"Cross Talk": The Connected Stance of One Successful Student's Online Interactions

"Cross Talk": The Connected Stance of One Successful Student's Online Interactions

Susan J. Wegmann
DOI: 10.4018/978-1-60566-942-7.ch015
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Asynchronous online discussions can be complex and fruitful, mimicking their face-to-face counterparts in undergraduate college classes. However, some researchers note a discrepancy in substance and interest levels between online and face-to-face discussions. This chapter describes the interactions of one thriving student in an asynchronous online course. It analyzes the student’s interactions with his peers, and uses these interactions to provide ways that online instructors can structure courses to optimize genuine and engaging online discourse. Additionally, it suggests that students and instructors who assume a Connected Stance show a depth of learning within the computer-mediated framework. Finally, it provides a unique format for analyzing online discussion boards.
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“We had pretty significant ‘cross talk’ going on.” A comment from one online student at the end of an online course



Can rich engaging interactions occur online? What about “cross talk,” or students communicating with each other about various topics, in a short amount of time and space? As universities follow the global trend to increase online delivery of classes, researchers have investigated good practices in androgogy (Greene, 1998) and whether online interactions are as robust as face-to-face interactions can be (Wegmann, & McCauley, 2007; King & Doerfert, 1996; Mondada, 2006; Ruan & Beach, 2005).

This case study is a picture of one student, in one section of a class in a large urban university in the South eastern United States of America. The university is within the top ten universities in the United States, in terms of undergraduate student enrollment. There has been a steady increase of online course offerings since the university’s first offering in 1997. The university was founded in 1968 and offers over 200 degree programs for undergraduate and graduate study, along with over 20 doctoral programs. The university faculty and staff have attracted over $122 million in research funding. There are over 1300 international students from 141 countries at the university. The university has an extensive program to help instructors develop online courses, including extensive training to develop effective interaction. Each online instructor spends one semester (45+ hours) attending a face-to-face course that supports the creation of an online course. In it, 10+ hours are devoted to course structure and ways to increase students’ interaction.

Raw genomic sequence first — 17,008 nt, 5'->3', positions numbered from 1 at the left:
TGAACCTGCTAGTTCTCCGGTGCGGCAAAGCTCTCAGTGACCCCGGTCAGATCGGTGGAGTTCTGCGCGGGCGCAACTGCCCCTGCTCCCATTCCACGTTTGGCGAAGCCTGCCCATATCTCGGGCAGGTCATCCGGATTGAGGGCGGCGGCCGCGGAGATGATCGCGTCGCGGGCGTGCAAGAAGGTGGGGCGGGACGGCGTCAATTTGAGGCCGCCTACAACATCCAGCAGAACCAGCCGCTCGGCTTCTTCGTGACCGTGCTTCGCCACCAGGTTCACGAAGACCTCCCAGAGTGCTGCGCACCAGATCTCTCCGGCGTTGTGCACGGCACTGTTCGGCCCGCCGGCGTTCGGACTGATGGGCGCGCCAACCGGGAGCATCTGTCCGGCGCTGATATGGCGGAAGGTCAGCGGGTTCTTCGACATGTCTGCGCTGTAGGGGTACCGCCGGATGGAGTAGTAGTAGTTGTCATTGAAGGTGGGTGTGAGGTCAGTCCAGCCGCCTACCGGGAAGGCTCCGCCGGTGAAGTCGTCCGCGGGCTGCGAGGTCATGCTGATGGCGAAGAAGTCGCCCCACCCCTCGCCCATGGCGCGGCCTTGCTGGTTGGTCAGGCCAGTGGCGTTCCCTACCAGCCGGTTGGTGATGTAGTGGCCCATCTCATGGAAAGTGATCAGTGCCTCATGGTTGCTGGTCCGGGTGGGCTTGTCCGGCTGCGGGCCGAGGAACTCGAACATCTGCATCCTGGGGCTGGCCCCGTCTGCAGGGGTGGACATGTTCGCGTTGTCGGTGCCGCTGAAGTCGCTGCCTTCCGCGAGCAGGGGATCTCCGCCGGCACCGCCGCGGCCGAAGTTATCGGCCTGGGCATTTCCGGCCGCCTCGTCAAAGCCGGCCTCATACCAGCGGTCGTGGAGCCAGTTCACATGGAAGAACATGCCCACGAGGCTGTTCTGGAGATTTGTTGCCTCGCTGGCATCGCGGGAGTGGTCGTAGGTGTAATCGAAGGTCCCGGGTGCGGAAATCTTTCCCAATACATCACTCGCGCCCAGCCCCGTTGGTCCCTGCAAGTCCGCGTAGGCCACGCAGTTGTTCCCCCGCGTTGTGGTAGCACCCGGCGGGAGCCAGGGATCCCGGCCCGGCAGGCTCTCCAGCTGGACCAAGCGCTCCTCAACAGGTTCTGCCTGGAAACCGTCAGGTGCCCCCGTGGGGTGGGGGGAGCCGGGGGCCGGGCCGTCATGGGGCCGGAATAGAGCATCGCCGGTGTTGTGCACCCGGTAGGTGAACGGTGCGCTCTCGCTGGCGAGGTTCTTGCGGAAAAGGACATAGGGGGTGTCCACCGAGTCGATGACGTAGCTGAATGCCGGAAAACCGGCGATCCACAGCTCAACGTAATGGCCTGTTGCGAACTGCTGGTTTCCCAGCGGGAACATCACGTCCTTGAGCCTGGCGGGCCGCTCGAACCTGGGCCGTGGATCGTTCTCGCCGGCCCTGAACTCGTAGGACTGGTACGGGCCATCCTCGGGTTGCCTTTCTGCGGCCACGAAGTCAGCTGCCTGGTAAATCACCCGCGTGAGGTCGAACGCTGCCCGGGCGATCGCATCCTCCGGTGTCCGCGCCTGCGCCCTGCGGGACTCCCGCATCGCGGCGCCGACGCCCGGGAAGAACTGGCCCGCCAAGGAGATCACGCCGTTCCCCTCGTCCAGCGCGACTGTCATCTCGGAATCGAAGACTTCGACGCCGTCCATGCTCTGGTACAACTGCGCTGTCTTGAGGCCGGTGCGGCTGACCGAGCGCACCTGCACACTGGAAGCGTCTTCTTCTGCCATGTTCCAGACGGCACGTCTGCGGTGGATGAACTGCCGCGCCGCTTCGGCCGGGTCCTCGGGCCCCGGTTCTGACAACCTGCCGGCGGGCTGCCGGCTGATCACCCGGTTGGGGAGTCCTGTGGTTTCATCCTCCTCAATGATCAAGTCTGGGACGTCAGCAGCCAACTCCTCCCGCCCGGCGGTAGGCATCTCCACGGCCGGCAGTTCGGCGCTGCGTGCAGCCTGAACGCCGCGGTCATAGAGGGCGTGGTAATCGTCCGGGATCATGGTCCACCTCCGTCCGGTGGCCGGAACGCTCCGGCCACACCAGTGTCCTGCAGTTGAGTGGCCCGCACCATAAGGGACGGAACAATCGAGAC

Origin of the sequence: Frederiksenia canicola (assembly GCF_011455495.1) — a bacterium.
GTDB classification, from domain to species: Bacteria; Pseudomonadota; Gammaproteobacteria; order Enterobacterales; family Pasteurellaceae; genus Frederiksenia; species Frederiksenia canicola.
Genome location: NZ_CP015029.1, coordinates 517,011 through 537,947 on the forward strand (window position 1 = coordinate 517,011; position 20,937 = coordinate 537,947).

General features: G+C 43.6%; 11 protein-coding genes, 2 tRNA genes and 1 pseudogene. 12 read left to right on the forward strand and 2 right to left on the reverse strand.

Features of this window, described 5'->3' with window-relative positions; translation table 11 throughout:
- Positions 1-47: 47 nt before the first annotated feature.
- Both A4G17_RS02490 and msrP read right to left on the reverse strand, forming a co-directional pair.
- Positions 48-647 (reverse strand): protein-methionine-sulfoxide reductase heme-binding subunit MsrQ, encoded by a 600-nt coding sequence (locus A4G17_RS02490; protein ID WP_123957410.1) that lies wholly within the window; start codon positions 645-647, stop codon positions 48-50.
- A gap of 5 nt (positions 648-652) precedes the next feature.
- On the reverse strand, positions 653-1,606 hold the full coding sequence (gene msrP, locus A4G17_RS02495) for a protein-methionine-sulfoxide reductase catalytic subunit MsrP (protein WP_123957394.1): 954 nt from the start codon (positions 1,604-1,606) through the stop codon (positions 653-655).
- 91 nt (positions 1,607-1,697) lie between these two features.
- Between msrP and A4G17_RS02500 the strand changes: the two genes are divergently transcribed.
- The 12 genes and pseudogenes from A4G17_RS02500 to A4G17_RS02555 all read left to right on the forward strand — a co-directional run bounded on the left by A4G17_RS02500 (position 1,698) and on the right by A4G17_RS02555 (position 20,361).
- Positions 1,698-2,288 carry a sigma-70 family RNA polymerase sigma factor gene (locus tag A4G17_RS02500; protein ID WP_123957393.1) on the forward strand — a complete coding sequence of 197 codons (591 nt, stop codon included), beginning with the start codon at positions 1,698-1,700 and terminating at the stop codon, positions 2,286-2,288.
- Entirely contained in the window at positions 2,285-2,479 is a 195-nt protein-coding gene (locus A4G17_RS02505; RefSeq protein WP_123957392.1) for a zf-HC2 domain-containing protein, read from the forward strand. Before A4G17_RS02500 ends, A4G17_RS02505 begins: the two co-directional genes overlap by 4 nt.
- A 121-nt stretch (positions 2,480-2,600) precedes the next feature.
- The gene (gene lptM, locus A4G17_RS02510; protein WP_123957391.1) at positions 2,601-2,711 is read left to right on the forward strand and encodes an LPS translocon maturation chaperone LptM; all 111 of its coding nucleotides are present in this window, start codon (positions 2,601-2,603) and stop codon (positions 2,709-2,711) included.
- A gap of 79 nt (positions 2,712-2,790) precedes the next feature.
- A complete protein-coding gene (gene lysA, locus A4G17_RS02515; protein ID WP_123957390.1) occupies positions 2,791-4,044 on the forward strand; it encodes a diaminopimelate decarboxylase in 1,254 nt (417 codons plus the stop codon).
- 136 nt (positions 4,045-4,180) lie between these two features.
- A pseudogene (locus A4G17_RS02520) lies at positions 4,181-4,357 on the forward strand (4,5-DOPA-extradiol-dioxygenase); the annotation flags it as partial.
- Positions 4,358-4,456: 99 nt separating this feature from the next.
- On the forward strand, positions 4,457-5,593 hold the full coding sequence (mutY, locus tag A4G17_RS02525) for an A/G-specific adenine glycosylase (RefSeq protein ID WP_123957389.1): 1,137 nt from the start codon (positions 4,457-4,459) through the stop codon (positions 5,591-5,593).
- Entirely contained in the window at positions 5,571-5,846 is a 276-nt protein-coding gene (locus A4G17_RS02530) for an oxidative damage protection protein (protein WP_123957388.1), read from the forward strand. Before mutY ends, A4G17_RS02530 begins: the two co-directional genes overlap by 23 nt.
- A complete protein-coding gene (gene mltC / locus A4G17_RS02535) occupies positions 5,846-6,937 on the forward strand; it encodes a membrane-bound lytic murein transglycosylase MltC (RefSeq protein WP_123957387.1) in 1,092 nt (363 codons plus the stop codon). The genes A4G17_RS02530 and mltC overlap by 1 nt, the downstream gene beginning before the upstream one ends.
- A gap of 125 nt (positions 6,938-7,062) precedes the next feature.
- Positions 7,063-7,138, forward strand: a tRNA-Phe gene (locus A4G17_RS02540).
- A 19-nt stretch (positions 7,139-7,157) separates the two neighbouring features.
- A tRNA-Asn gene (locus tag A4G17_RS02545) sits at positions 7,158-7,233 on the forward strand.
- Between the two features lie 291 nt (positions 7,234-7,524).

The course where the data originates was housed in the College of Education. This course is taken by all students who are studying to be middle and high school content area teachers. The undergraduate course was an exploration of Content Area Reading Strategies, targeting middle and high school future teachers. Students in this particular section ranged from English, Social Science, Math, Science, Health, Physical Education, to Music majors. I wrote, designed, and delivered the course content fully online, based on previous courses I had taught. For each of the 10 lessons, students were expected to read a chapter from the assigned textbook. In total they were to complete six activities, four quizzes, and seven discussion boards, where they were expected to respond to an open-ended prompt as well as reply to their peers. A Discussion Board Rubric (See Appendix A) was used to evaluate each discussion board entry. It highlighted five aspects of each initial posting: a. content of initial response, b. depth of initial response to lesson question(s), c. content of reactions to peers, d. depth of reactions to peers, and e. mechanics of initial responses and peers’ reactions. Students were given this rubric at the beginning of the course. They were evaluated and assigned points to each discussion posting, based on the rubric.

There were 55 students in this two-section class. This manuscript is the result of a focused look at one participant in a much larger research study. The other students’ stances, or the ways participants used their language, were tallied and used as a comparison for the focused case study student. The research is true participant observation (Spradley, 1979), as the instructor of the course was also the researcher. In-depth member-checks were conducted by asking the participant numerous e-mail questions throughout the analysis. All parts of the analysis were done after the academic semester was completed.

Many online classes make use of discussion boards, on which students can interact with their peers, the content, and the instructor. As a co-constructed place in an online class, discussion boards can offer interactive possibilities, whether synchronous (i.e. real time) or asynchronous (i.e. not real-time). But, a discussion board may or may not elicit engaging discussions and interactions. Therefore, what are the elemental aspects of discussion boards that encourage students to wonder, challenge their peers, initiate their own topics and participate in ways that show they are deeply interacting with their peers, the instructor, and the content?

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